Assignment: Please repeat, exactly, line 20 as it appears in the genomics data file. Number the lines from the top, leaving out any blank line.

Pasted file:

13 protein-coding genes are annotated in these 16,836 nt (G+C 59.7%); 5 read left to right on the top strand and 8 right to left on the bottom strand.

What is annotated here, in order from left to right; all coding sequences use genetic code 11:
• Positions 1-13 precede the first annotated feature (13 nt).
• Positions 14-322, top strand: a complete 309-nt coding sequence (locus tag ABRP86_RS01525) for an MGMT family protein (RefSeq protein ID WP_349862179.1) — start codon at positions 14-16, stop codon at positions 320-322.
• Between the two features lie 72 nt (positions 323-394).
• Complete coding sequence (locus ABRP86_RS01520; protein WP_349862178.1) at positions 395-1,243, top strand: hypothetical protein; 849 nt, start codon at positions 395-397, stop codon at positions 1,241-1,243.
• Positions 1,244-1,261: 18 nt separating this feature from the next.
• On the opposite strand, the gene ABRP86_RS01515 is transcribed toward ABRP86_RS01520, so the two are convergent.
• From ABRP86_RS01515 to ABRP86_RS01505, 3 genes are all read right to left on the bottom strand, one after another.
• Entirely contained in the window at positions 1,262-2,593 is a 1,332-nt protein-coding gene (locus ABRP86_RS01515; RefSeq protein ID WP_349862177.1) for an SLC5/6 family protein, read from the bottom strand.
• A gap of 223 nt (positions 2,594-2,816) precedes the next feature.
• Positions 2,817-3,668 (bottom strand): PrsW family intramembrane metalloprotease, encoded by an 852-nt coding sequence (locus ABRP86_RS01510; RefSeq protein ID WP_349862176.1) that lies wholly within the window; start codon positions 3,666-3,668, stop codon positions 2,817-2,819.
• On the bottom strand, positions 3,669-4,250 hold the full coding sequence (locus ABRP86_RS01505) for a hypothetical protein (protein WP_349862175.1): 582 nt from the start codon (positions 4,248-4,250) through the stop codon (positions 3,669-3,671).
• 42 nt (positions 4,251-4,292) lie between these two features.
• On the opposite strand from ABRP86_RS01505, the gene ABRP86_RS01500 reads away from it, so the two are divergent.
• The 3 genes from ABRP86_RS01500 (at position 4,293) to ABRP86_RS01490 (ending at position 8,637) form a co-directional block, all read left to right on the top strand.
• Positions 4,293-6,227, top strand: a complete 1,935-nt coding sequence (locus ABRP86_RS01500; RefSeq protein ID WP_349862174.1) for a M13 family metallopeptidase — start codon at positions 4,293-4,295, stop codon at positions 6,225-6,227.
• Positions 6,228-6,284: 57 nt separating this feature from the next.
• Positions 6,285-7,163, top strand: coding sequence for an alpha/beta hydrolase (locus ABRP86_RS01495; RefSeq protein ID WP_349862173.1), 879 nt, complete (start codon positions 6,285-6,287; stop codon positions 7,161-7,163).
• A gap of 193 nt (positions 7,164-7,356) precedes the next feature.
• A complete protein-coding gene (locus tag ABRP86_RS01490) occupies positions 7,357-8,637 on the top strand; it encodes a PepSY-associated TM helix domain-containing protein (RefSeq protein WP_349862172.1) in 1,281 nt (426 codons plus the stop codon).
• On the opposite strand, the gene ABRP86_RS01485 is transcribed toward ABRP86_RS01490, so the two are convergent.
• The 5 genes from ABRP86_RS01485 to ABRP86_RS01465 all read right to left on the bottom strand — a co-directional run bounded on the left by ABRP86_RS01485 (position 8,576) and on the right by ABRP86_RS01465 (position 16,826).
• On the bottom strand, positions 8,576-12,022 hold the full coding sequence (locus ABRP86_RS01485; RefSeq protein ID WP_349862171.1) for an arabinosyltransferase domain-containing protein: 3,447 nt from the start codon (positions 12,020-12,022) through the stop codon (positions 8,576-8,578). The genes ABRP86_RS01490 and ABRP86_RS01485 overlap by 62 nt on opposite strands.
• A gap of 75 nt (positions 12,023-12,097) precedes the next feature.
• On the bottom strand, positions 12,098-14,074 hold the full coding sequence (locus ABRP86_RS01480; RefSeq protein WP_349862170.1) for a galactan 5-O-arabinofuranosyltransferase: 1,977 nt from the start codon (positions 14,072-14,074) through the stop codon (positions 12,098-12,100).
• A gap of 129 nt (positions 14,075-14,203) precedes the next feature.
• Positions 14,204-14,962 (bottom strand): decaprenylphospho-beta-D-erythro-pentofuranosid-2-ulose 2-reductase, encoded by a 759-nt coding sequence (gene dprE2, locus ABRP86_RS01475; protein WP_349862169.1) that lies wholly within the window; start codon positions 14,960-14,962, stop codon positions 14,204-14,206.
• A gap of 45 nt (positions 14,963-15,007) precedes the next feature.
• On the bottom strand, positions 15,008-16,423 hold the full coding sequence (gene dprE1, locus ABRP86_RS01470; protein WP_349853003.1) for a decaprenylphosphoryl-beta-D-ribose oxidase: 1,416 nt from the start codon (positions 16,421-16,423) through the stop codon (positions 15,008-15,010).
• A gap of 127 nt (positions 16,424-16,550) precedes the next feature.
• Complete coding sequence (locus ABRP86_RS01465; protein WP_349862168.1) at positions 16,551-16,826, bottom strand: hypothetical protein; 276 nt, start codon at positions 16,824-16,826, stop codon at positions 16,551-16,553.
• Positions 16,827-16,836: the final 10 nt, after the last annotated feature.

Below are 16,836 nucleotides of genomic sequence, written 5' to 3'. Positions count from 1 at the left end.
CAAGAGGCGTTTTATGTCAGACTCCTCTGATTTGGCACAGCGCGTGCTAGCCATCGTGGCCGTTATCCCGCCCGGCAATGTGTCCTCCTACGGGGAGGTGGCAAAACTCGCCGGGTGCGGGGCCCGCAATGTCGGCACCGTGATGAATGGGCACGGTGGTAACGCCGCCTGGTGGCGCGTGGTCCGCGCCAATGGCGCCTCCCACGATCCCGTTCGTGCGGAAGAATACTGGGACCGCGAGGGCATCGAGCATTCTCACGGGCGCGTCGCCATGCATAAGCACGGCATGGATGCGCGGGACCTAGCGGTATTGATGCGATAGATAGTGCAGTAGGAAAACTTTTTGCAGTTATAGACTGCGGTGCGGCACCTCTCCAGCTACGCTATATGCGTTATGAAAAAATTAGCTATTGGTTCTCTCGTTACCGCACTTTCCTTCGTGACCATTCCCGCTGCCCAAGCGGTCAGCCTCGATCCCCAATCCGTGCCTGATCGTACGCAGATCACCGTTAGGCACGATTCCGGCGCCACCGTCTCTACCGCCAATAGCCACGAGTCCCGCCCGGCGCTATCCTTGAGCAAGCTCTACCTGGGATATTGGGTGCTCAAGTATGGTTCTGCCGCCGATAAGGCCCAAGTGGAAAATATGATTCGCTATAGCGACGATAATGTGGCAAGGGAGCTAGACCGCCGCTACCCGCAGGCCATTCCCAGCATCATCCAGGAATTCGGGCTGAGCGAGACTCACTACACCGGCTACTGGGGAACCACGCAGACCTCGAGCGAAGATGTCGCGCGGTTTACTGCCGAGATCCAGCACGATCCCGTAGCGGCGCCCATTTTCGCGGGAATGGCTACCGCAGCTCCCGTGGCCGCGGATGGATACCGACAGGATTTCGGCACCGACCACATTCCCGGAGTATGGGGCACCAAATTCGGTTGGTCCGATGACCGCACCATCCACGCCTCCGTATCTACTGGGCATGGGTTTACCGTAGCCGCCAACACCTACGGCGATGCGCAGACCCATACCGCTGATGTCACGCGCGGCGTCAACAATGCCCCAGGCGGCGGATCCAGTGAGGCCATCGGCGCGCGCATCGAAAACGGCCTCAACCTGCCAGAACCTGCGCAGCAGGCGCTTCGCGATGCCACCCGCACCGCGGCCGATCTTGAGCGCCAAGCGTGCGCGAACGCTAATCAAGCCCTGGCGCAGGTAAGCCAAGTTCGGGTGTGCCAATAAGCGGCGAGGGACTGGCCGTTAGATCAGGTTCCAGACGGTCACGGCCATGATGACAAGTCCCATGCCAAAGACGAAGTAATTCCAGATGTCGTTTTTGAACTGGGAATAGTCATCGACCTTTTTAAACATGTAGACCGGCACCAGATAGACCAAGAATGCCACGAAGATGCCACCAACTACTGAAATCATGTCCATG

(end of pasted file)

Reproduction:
• A gap of 193 nt (positions 7,164-7,356) precedes the next feature.